Norm Crosby, a comedian known as the “Master of Malaprop” has died. The actor-write, also known for appearing a number of titles including Grown Ups 2, Cougar Club and Alright Already, was 93.
The stand-up comedian died of heart failure at the Ronald Reagan UCLA Medical Center in Los Angeles, The Hollywood Reporter learned.
The Boston-born Master of Malaprop, born on September 15, 1927; kicked off his career in 1950’s in the standup scene. Coming up as a comedian, Crosby soon made malaprop, or the intentional mistaken use of a similar sounding word for comedy, his signature move. From his various appearances in the stand-up scene, Crosby expanded the reach of his career, landing various spots on notable talk shows throughout the 60’s.
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He first came on to the television scene, flaunting his comedy style on The Garry Moore Show, where he would make multiple appearances. Throughout the decade, Crosby continued doing sets in a number of silver screen programs including The Jimmy Dean Show, The Hollywood Place, George Jessel’s Here Come the Stars, The Joey Bishop Show and Liar’s Club. Crosby even racked up a total of 57 appearances throughout Johnny Carson’s tenure as The Tonight Show host.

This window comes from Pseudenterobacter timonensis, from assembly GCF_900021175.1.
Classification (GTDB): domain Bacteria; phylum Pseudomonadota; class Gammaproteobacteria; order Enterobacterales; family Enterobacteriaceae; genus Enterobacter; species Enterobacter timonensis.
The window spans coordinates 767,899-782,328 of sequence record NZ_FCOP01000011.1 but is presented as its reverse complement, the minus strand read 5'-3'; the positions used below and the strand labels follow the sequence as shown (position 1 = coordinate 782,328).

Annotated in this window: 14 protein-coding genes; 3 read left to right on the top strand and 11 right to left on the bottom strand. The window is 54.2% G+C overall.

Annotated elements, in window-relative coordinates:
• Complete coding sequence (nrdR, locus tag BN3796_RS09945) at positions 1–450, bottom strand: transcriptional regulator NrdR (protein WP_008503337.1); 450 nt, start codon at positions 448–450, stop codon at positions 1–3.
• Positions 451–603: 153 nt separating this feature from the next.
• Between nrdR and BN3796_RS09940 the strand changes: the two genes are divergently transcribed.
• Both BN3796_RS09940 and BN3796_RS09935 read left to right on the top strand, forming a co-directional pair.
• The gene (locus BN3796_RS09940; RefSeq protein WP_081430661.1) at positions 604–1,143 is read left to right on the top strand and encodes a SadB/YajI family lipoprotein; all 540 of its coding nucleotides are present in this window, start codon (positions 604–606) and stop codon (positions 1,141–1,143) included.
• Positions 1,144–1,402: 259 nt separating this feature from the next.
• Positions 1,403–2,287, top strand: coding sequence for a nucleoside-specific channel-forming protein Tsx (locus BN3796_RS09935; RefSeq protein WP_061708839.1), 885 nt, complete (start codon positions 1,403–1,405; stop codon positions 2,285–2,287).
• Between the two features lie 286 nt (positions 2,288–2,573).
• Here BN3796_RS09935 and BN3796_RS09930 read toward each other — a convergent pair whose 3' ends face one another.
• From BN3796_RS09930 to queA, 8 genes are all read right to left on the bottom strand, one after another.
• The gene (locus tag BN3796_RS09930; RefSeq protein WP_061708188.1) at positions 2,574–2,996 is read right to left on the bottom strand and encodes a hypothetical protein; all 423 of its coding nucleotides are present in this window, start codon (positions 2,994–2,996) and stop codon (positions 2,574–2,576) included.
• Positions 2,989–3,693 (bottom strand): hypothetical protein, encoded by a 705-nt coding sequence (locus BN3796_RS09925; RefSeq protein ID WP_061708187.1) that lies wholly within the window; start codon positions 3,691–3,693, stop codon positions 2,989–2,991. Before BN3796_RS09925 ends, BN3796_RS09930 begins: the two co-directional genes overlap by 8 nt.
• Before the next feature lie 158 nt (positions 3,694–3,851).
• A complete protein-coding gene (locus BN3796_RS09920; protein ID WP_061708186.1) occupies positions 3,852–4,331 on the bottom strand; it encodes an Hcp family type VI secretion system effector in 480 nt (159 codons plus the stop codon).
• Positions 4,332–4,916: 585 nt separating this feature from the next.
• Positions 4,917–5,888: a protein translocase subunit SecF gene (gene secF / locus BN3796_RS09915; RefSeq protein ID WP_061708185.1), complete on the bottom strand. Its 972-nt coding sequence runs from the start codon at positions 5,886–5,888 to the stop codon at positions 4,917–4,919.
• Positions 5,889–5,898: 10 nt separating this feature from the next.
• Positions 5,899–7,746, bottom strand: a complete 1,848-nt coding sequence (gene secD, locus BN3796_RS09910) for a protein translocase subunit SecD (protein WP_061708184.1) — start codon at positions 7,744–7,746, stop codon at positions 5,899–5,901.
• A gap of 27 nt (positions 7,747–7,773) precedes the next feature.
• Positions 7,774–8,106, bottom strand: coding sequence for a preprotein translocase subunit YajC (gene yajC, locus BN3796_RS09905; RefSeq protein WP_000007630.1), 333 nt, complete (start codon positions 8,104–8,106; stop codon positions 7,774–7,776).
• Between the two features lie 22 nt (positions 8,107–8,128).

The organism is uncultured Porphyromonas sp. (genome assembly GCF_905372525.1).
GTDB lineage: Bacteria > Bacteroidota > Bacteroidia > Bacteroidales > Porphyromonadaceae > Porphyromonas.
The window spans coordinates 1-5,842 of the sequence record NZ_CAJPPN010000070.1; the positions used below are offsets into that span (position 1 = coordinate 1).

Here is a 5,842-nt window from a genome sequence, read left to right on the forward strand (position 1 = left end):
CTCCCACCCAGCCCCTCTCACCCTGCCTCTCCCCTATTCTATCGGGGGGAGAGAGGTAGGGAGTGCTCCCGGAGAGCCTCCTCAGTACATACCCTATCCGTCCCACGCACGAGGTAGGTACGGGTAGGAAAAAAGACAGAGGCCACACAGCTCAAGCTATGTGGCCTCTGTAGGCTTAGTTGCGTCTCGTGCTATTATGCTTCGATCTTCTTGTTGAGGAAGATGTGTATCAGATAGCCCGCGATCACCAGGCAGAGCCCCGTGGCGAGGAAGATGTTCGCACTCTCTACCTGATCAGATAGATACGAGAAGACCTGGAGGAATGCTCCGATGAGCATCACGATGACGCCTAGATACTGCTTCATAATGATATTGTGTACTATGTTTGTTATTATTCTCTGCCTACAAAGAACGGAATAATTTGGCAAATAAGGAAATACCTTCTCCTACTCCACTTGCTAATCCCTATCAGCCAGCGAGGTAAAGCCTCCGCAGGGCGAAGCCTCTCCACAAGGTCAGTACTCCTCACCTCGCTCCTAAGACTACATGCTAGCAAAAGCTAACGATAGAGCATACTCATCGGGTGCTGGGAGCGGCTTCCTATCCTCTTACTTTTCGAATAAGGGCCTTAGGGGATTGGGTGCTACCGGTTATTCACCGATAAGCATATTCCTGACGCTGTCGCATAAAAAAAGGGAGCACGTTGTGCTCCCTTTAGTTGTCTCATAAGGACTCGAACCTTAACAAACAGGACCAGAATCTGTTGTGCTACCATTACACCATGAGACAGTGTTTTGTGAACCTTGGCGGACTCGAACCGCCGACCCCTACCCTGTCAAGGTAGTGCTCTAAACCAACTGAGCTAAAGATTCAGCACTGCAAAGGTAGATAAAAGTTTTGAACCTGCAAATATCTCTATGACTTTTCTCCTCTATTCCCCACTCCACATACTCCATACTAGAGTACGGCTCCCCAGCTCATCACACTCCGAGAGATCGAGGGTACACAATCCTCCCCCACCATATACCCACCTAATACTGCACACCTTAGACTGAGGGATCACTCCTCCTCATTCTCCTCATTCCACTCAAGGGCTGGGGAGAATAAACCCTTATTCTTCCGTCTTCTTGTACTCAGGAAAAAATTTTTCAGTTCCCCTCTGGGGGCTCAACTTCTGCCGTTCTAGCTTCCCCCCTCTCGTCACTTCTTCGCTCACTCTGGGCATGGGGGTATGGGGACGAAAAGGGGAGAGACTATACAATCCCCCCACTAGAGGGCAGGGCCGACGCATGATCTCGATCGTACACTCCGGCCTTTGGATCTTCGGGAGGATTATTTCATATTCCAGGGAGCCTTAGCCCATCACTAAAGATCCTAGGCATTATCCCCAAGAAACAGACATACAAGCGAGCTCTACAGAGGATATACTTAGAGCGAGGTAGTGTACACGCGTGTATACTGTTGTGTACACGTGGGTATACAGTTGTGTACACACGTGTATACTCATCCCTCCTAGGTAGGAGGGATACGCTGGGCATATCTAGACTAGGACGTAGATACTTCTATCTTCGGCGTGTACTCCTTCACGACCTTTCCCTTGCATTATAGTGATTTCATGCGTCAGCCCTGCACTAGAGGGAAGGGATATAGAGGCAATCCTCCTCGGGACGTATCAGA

The following decades brought the comedian dozens of additional guest stints for titles such as The Merv Griffin Show, Dinah! and The Mike Douglas Show. Crosby tried his hand at writing, serving as a scribe for one episode of HBO’s TV documentary On Location.
Later in his career, Crosby continued bringing his comedy to screen but as characters in various titles. Starting in 1971, the comedian appeared in Adam -12 and eventually took on roles like Wally the Bartender in The Love Boat, Norm in The Boys. As the early aughts rolled around, Crosby continued to venture into new forms of entertainment, lending his voice to a number of videos and films such as Eight Crazy Nights and Farce of the Penguins.
Crosby’s final acting credit is as a Kmart Employee in Grown Ups 2. His final credit appearances were as himself in When Jews Were Funny, a documentary from Alan Zweig.
Crosby is by his wife Joan, their sons and two grandchildren.